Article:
Security (or Safety) in numbers is the hypothesis that, by being part of a large physical group or mass, an individual is less likely to be the victim of a mishap, accident, attack, or other bad event. Wisdom of the crowd is a related notion, that using the collective opinion of a group of individuals leads to better results than relying on a single expert.
Cyber security is a great fit for those approaches. Everyone is a potential target of a cyber-attack, so it makes sense to share information and approaches. There are a lot of openly available resources for the cyber security community that include security and privacy guidelines (e.g. 800-53r5 Control, Cyber Security Framework, CIS Controls), industry and country specific security and privacy standards (e.g. PCI DSS, SS-019) and summaries of attacks and incidents (e.g. Verizon Data Breach Investigations Report–DBIR and MITRE ATT&CK®). Taken together they provide a wealth of data on how to ensure, maintain and measure good cyber hygiene. The list is way too long to list here.
At Orchestra we use the term left-of-bang protection to describe our approach to good cyber hygiene. The idea is that an ounce of protection is worth a pound of cure. Of course, no matter how good your left-of-bang defenses you still need strong response and recover capabilities, but if you don’t do identify and protect right – your response capabilities will be overwhelmed. Left-of-bang protection is based on the fact that most attacks use existing tools and tecniques or exploit familiar human psychology – not esoteric zero-day attacks. This allows an outcome oriented left-of-bang approach to mitigate between at least 62% and 83% of all Enterprise ATT&CK Techniques – but probably more.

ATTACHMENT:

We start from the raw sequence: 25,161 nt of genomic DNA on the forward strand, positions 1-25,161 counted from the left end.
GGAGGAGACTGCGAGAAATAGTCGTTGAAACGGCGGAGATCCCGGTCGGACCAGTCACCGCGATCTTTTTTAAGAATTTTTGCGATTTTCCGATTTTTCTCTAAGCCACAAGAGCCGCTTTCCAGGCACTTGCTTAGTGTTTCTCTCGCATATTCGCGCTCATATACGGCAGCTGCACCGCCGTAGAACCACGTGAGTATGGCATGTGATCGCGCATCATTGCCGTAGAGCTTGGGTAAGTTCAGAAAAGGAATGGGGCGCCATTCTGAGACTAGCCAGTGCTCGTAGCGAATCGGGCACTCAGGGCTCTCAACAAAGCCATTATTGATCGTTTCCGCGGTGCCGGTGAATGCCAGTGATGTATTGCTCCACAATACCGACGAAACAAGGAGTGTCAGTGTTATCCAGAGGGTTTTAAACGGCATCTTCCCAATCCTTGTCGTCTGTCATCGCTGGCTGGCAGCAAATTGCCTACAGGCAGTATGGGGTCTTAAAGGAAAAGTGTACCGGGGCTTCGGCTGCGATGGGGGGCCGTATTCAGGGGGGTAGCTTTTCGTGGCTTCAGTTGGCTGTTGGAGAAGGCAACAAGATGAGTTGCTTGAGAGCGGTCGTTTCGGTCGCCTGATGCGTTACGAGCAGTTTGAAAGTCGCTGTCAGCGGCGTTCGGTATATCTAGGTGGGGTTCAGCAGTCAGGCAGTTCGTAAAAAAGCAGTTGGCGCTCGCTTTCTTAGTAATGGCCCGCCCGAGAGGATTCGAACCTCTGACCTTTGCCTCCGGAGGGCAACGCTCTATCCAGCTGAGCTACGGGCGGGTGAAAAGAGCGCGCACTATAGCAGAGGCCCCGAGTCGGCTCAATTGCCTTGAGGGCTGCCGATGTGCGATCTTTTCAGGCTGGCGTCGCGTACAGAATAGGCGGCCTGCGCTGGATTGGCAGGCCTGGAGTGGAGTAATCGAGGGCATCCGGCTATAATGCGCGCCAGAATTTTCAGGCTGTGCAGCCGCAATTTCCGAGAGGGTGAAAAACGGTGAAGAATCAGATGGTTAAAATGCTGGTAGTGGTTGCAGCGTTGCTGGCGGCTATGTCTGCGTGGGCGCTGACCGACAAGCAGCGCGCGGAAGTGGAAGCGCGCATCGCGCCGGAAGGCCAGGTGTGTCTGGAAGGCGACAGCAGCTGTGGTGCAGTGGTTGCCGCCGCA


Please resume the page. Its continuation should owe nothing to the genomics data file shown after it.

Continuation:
Integrating and automating these community resources would create a “security in numbers” or “wisdom of the crowd” approach to proactive cybersecurity – in a way that can be quantitively measured. The problem isn’t that these resources are have inconsistent goals – but they do define requirements in very different ways. Actually, if viewed from an outcome perspective there is a lot of overlap between them.
Orchestra’s models tie these different resources together to create a precise security, compliance and privacy (SCP) model. This enables organizations to link their desired security outcomes and risk appetite to rigorously defined requirements. Orchestra’s executable policy approach uses the model to translate qualitative security objectives to quantitative metrics, automated control verification and continuous assessment of your controls deployment.